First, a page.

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tbm3fan
08 Dec 16,, 23:47
I was concerned when they said he had gone into the hospital recently at his age as it almost always means something is close at hand. He was the last of the Mercury 7. I remember the very big deal when he orbited the earth back in 1962 as an 8 year old living in Maryland. I was heavily into astronomy at that point in my life and would spend hours late at night in the back yard watching the stars with my binoculars to spot satellites after JFK spoke of going to the moon.

Farewell, John...

http://www.cnn.com/2016/12/08/health/john-glenn-dead/index.html

tankie
09 Dec 16,, 01:33
RIP John .

Parihaka
09 Dec 16,, 02:49
:-(

Albany Rifles
09 Dec 16,, 15:00
When I was a young child...probably age 4 or 5...his space capsule, Friendship 7, went on a tour of the country for folks to see. I recall vividly it was on display in the rotunda of the State House in Boston. Like many my age, it sparked an interest in space. To my friends and I John Glenn WAS the face of Space.

What a great American..we were blessed to have you, Colonel Glenn.

PS: Coolest fact about him...he had Ted Williams as his wingman several times in action in the Korean War.

astralis
09 Dec 16,, 15:20
this year sucks.

http://www.duffelblog.com/2016/12/gods-finally-call-john-glenn-back-to-olympus/

tbm3fan
10 Dec 16,, 23:17
Another unknown fact about him I read...


In the memoir, Glenn writes that during the Manhattan parade in March 1962 following his space flight, he'd been curious about the NYPD detectives providing security detail for him and his fellow Mercury astronauts.
Hillary Clinton pays tribute to John Glenn

On a return visit to New York the following month, Glenn asked for and received permission from the city's chief of detectives to go on a "ride-along" with detectives from the city's 20th Precinct, near what was then regarded by Life magazine as "the toughest block in the world": West 84th Street between Columbus and Amsterdam Avenues. (These days, it is likely one of the ritziest stretches of real estate in the city's five boroughs.)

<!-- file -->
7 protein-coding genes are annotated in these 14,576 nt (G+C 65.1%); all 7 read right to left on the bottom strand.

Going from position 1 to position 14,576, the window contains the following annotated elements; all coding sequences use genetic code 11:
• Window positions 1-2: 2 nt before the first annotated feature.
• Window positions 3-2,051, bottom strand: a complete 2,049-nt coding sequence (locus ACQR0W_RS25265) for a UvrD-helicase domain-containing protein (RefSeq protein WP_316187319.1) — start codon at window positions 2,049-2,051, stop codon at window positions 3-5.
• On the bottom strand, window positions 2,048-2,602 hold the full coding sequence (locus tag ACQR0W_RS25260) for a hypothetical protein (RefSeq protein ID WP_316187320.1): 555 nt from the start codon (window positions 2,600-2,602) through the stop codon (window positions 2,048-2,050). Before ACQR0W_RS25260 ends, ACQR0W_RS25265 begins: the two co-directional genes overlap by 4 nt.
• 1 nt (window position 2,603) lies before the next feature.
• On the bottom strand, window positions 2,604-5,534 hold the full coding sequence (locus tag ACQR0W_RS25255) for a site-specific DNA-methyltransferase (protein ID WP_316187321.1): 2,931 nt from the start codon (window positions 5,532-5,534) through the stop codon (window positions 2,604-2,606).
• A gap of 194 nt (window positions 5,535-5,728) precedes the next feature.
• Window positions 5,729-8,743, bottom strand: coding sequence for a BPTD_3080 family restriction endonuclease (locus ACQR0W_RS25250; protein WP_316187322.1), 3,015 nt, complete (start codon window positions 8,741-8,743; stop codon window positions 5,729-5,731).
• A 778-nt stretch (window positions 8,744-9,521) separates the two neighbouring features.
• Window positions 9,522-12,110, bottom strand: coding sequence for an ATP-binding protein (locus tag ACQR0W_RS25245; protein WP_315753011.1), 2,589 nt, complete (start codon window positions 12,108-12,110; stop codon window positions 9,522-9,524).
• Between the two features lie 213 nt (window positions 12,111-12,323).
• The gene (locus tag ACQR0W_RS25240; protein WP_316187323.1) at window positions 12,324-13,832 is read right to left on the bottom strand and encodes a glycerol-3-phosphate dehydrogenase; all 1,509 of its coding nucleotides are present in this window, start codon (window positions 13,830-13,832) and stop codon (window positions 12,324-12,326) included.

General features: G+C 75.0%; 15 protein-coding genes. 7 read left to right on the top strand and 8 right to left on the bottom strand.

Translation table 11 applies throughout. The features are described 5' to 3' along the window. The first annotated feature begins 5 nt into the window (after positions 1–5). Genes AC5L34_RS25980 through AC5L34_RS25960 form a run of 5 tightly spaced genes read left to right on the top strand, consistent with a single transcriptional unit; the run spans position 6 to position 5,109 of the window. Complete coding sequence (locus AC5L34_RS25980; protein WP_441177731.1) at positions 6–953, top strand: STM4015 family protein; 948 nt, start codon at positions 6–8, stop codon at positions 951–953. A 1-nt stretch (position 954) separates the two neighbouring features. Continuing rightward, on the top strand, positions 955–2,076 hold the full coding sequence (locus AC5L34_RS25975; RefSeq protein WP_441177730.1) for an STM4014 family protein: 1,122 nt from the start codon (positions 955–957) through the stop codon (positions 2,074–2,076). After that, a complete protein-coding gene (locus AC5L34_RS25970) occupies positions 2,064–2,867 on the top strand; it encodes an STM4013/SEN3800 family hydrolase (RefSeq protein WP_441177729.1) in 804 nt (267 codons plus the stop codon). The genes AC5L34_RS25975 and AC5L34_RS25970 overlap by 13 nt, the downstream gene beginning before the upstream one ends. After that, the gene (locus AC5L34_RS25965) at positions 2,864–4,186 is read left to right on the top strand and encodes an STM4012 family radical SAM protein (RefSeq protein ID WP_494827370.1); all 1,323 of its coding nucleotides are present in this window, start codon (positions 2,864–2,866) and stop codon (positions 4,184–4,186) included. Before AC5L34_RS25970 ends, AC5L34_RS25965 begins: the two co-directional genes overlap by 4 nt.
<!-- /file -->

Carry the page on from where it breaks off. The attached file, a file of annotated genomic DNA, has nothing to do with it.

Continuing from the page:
Tagging along with a suit and a baseball cap, Glenn was unrecognized as he went on calls ranging from burglaries to robberies to domestic fights. It was during one of the latter calls that he recalled getting a "big shock": A newspaper photo of Glenn tacked to the wall of a drab apartment in which he wore "nothing but [a] urine collection apparatus." The tack, he recalled, "was placed through my head."

"Here," Glenn wrote, "was one place I definitely was not a hero, and I realized that the space program, for all its Cold War import and future scientific benefits, and for all the excitement it generated in many quarters, remained remote from people whose hard-pressed lives didn't allow them to appreciate it."

Glenn's willingness to see somebody else's travails even though his own vanity had been wounded is almost as remarkable as his ascension into space via a ballistic missile. This is the kind of magnanimity that you don't expect to find from a Marine colonel from rural America who literally fell from the sky into the world's embrace.

You could even call it an advanced form of patriotism, the kind that demands Americans humble themselves when confronted with those for whom the promise of a better tomorrow remains unfulfilled.

Though we'll never know if Glenn would have gone all the way to the White House, based on his empathic disposition, it's fair to say he would have had my vote.